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From: []
Sent: Friday, March 01, 2013 8:34 PM
Subject: name the peak

Please add us to the list to committed supporters of this effort:

Martin Rosen, President Emeritus, Trust for Public Land

Joan Rosen, Volunteer Ranger Naturalist, Anza Borrego Desert State Park 

thank you,

marty rosen

The Rosens reside in Carmel, California. They are in California's 17th Congressional District and their U.S. Representative is Sam Farr, whom they say knew Ansel Adams well and may also have known Carl Sharsmith.

From: Jim Sano <>
Subject: RE: Sharsmith Peak proposal
Cc:,, "'Dick Ewart'" <>
Date: Tuesday, February 26, 2013, 1:39 AM

Hi Laurie,

Bill asked that I respond to your email.

First, it is good to hear from you!  I am amazed how this initiative is bringing together so many of our former Yosemite colleagues and friends.

You may recall the notion of naming the highest peak south of White Mountain after Carl first surfaced in the late 1970's when I was nominally Carl's "supervisor."  During my NPS tenure  (1975-1986) the Tuolumne naturalists offered an all-day naturalist led hike every day. Two of the hikes were in the area of peak 12002 - the Skelton Lakes basin and the mines north of upper Gaylor Lake.  Dick Ewart and I informally talked a number of times about naming 12002 after Carl.  Why?  It is a peak easily viewed from the meadows, especially Puppy Dome.  And, it overlooks Carl's most beloved botanical area - the Dana Plateau (the location where he discovered the plant that is named after him.)  I fondly remember escorting Carl with Dick on his last hike up to the Dana Plateau to see the plant that is now named after him.  I will try to unearth the priceless photograph of Carl beaming when he reached the plateau.

If my memory serves me correctly Dick Ewart may have accompanied you on the attempts to take Carl to 12002. I know Dick and I talked with Carl multiple times about naming 12002 after him, as did others.  One of the individuals that comes to mind was a former Tuolumne visitor center interpreter Wilma Bowman ~ who took it upon herself to feed Carl a proper dinner throughout the summers.  I cannot recall Carl ever objecting to the suggestion.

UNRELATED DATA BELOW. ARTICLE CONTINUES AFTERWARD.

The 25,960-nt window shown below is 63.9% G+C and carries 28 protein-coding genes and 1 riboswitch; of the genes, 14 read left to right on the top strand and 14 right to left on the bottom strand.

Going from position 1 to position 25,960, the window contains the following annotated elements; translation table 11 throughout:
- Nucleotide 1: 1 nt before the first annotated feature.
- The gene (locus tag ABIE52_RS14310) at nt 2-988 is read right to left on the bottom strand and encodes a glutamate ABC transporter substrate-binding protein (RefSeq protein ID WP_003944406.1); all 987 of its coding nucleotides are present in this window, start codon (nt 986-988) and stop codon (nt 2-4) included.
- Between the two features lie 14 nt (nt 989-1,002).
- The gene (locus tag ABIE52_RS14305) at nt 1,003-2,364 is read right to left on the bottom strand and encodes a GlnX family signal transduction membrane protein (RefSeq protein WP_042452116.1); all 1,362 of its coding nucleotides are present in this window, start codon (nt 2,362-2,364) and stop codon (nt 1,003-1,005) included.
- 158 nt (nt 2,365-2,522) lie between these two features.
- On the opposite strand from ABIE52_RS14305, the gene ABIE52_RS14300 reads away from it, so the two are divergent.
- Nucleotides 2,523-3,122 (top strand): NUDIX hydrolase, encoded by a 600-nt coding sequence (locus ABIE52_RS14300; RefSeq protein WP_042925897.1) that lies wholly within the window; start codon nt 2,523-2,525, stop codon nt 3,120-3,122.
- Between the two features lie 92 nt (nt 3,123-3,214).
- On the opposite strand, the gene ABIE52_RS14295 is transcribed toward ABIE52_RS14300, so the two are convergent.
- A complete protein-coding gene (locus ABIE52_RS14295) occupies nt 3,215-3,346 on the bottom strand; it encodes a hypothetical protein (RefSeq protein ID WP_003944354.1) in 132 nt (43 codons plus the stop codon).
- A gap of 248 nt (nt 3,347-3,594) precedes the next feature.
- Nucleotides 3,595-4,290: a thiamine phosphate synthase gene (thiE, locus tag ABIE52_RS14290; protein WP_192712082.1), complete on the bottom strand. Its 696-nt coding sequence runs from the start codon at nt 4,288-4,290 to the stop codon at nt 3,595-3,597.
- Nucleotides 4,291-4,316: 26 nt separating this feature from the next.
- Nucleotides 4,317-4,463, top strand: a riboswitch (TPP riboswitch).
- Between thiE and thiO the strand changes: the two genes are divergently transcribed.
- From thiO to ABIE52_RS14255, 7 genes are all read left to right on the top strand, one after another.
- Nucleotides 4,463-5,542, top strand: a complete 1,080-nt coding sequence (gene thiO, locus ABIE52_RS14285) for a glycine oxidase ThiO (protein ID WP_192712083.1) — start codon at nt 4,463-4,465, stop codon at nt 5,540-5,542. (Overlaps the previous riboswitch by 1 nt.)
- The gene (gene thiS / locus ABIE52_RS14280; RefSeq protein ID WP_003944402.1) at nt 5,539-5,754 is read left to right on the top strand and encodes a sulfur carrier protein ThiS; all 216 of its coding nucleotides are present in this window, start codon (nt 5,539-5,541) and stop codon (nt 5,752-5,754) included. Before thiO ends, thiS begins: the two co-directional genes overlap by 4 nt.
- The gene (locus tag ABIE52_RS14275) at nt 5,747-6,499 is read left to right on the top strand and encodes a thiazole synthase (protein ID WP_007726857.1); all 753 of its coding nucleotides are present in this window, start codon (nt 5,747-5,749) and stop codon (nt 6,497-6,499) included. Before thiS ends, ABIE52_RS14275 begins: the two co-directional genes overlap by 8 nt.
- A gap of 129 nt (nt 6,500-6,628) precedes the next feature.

I know of no data on whether naming a mountain increases the number of visitors.  I would venture to say that most peak baggers do not otherwise assign much "significance" to peak 12002.  But that's just a hunch on my part.  Conness is the major draw for hikers/climbers along this section of the crest.  Those who go out of their way to go off trail to climb White Mountain likely do so without giving much thought to its name.  The same is probably true for Gibbs as well.  Also, the vast majority of hikers and climbers are largely ignorant of the history and significance of Yosemite's place names - many of which in the Tuolumne region are named after US army officers, their wives, and assorted geologists (e.g., I believe Conness never visited the Tuolumne area.)  The priority seems to be how high the mountain is...if the peak is in the top 3 or 5 in terms of height in the park...and lastly the shape of the peak. 

At the end of the day I think we all agree that we want a lasting tribute to Carl and his unmatched contributions to interpreting Yosemite's high country ~ before those who have first-hand knowledge of Carl fade into the sunset.

All the best,

James Sano| Vice President Travel, Tourism, and Conservation
World Wildlife Fund
1250 24th St. NW Washington DC 20037

From: Dick Ewart []
Sent: Monday, March 04, 2013 9:45 PM
To: Jim Sano
Subject: RE: Sharsmith Peak proposal

 Hi Jim and Laurie,
Thanks for forwarding me your letters.
I remember that Carl was pretty excited about having peak 12002 named in his honor.
I don't remember that other peaks were being considered, but that was entirely possible.
He always responded with his humble enthusiasm  when I talked about "his peak".
And I remember when Laurie, Margaret and I were camping up on his peak with him, that he was in absolute heaven being close to his beloved alpine flowers in that wet meadow.  I also remember his excitement in anticipating a return to his peak one last time,  and he was saddened by the thought that he might not make it.  Whenever I talk about Carl to visitors today, which is quite often, I tell about the trip we made up to his peak before he died, and what great final pleasure that gave him.
If the peak does get named after Carl, will there be more people going to the top. There might be an insignificant increase.   But the people that remember Carl are all getting old, so they will probably travel to the peak in their imagination instead.
Carl was expecting Peak 12002 to be named in his honor, and I would hate to disappoint him.


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